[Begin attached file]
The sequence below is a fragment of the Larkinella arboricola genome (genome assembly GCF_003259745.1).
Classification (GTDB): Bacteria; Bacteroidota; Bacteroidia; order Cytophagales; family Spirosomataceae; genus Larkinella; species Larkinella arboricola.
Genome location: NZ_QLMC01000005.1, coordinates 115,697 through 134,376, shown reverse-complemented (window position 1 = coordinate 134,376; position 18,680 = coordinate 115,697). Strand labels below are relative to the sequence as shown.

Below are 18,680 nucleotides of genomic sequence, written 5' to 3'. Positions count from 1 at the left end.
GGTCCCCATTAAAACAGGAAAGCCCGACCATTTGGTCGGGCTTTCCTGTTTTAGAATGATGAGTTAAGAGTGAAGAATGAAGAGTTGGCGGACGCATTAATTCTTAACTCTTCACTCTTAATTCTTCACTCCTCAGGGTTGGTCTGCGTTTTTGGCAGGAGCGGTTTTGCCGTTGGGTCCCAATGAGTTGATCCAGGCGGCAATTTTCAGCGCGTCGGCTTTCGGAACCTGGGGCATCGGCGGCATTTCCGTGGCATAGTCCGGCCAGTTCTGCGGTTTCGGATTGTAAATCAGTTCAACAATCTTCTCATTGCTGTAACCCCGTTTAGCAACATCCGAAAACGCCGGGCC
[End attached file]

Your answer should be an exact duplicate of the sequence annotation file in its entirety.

The sequence below is a fragment of the Larkinella arboricola genome (genome assembly GCF_003259745.1).
Classification (GTDB): Bacteria; Bacteroidota; Bacteroidia; order Cytophagales; family Spirosomataceae; genus Larkinella; species Larkinella arboricola.
Genome location: NZ_QLMC01000005.1, coordinates 115,697 through 134,376, shown reverse-complemented (window position 1 = coordinate 134,376; position 18,680 = coordinate 115,697). Strand labels below are relative to the sequence as shown.

Below are 18,680 nucleotides of genomic sequence, written 5' to 3'. Positions count from 1 at the left end.
GGTCCCCATTAAAACAGGAAAGCCCGACCATTTGGTCGGGCTTTCCTGTTTTAGAATGATGAGTTAAGAGTGAAGAATGAAGAGTTGGCGGACGCATTAATTCTTAACTCTTCACTCTTAATTCTTCACTCCTCAGGGTTGGTCTGCGTTTTTGGCAGGAGCGGTTTTGCCGTTGGGTCCCAATGAGTTGATCCAGGCGGCAATTTTCAGCGCGTCGGCTTTCGGAACCTGGGGCATCGGCGGCATTTCCGTGGCATAGTCCGGCCAGTTCTGCGGTTTCGGATTGTAAATCAGTTCAACAATCTTCTCATTGCTGTAACCCCGTTTAGCAACATCCGAAAACGCCGGGCC